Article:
Mr Dela Ashiagbor, the Deputy Director in charge of Programmes for Development at the Department of Social Welfare, has appealed to the government to increase its allocation to help reduce the number of children on the streets.
He said government needed to allocate more funds in the budget for the Ministry of Gender, Children and Social Protection and the Department of Social Welfare to enable them save as many children from the streets and to take care of their welfare.
He also urged non-governmental organisations and benevolent individuals to support the department with funds or help to enrol some of the street children in vocational and skills training to enable them have meaningful lives.
Mr Ashiagbor said speaking at a meeting organised in Accra by the Department in collaboration with Chance for Children, a non-governmental organisation which focuses on empowering street children.
The meeting was held to interact with 20 children on the streets to enable them to express their concerns and needs to the Department for the necessary actions to be taken.
This was part of the activities organised by the Department to commemorate the ninth International Day for Street Children, which is organised annually on April 12, to provide a platform for millions of street children around the world to speak out so that their rights were not ignored.
Mr Ashiagbor explained that even though the Department had initiated many programmes to save children on the streets, the major obstacle and challenge was funding.
This, he said, was because the budget government allocated to the Department through the Ministry of Gender, Children and Social Protection was not adequate and therefore deterred the Department from executing most of its programmes.
“Although such children live on the streets, they equally have the right to good health, education, shelter, good food, and skills training,” he said. Mr Ashiagbor disclosed that the Department would spearhead a headcount of street children to place them under categories as they had unique reasons for ending up on the streets and therefore, needed to be handled individually.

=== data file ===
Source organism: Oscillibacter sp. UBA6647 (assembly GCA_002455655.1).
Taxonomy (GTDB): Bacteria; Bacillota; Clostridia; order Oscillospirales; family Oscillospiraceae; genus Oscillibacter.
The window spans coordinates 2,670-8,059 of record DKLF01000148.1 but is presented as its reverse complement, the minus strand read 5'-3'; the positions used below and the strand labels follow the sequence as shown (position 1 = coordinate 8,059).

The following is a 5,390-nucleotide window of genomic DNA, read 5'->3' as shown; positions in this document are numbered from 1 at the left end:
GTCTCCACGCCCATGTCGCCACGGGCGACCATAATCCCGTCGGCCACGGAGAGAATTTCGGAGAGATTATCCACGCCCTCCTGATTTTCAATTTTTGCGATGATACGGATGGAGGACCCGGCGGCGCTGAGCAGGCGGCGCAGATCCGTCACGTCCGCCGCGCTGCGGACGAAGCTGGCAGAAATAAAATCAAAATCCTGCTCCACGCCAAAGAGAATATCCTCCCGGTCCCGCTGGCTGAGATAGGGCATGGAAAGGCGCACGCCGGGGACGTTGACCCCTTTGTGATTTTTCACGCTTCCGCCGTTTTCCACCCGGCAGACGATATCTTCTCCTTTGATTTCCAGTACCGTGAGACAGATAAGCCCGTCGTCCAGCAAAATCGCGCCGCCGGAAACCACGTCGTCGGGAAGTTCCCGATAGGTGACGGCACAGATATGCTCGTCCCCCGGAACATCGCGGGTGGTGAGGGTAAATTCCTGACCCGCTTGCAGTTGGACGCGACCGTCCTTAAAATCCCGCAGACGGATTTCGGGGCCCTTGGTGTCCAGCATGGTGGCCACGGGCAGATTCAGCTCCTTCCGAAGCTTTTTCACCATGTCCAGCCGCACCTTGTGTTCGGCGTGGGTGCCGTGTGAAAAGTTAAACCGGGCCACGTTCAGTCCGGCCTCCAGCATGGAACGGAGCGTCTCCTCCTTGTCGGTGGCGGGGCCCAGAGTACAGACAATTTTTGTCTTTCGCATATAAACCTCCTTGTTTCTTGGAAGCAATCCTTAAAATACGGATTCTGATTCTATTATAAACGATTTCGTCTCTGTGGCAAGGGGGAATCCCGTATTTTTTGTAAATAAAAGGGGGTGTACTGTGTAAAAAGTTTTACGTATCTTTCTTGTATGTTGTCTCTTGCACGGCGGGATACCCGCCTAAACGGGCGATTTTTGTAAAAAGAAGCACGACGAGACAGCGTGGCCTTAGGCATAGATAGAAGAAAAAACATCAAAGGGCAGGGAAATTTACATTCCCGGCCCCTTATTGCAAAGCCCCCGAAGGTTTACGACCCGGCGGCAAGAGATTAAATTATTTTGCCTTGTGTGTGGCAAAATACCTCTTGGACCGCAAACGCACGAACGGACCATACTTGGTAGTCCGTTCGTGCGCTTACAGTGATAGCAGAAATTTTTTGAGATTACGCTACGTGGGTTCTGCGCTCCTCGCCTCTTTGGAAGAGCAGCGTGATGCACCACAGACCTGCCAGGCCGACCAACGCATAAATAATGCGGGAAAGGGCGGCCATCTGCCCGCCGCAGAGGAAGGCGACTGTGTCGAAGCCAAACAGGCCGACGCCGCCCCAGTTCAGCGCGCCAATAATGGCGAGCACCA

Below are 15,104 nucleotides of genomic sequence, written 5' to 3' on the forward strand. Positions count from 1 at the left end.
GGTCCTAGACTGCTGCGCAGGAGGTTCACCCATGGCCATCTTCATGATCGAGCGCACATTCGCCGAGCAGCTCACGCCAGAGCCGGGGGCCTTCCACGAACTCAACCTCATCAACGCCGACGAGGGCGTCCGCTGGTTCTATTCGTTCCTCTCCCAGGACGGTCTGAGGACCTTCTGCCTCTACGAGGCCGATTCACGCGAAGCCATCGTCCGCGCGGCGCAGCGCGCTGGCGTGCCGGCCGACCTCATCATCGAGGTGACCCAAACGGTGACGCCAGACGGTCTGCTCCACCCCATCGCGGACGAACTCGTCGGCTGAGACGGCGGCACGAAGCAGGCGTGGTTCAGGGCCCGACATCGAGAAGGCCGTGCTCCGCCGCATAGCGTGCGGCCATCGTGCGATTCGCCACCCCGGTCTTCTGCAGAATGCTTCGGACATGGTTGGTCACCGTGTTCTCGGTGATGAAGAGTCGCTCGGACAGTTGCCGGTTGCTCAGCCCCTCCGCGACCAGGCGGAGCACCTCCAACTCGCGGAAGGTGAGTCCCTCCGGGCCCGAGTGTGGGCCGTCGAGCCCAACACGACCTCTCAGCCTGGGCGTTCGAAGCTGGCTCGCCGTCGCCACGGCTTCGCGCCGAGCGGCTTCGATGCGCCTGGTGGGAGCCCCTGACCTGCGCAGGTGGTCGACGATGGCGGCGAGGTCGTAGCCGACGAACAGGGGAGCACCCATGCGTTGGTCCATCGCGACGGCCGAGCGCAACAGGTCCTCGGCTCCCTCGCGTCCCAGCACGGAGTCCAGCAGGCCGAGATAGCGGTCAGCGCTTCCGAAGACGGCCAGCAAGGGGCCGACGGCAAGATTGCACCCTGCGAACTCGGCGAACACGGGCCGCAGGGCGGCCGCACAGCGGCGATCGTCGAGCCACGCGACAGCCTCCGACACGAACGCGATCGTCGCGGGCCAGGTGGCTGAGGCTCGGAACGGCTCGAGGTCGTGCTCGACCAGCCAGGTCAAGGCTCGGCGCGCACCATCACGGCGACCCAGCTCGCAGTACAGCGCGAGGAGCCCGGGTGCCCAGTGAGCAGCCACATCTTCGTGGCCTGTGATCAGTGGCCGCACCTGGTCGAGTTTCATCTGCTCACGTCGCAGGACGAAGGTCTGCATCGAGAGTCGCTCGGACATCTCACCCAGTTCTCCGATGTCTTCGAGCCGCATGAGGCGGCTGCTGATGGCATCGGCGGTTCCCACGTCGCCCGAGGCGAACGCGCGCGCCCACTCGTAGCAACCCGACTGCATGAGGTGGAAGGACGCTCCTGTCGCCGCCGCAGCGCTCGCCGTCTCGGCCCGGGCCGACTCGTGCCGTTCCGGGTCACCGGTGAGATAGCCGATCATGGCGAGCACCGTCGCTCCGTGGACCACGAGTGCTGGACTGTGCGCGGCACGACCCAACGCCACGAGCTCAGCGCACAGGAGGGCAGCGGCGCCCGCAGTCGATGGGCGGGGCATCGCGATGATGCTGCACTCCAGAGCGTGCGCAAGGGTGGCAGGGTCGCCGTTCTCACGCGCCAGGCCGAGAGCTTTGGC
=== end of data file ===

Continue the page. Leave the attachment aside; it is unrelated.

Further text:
He said the children on the streets would be taken through counselling for them to be certain on whether they want to go back to school or enrol in a vocational skills training.
Mr Selassy Gbeglo, the Project Manager of Chance for Children, said some of the children on the streets were visionaries but lacked the needed support and therefore, called on government, groups and individuals to support the fight against streetism in the country. In an interaction with the children, some of them said they left the house out of maltreatment from their step parents or biological parents while others were from broken homes. Kwadwo Agyekum, a 15-year old boy and one of the street children said: “I have six other siblings on the streets at East Legon. Our dad got married to another woman and out of pain and maltreatment, our mother died later. “My dad used to head a church and was later kicked out, so he resorted to selling herbal medicine in cars to survive. Therefore, we also preach at open places and live on the offerings we receive from those who are touched by our preaching,” he said.
Abdulai Haruna, a 14-year old street child said he lost his mum and his dad was not able to take care of him, and he, therefore, left to join his friends who lived on the streets at Accra Railways where they collected waste metals and electronic wastes for sale.
Olivia, a 10-year old street child from Kpandai in the Northern Region, sharing her story in tears said: “I don’t have a father so the only name I have is Olivia. I came to school in Accra with my mother and she developed a severe stomach problem and went back to our hometown.”
“Since then, I have lived with my sister on the streets and we collect onions to sell to make a living. I wished someone would help me to go back to school,” she added.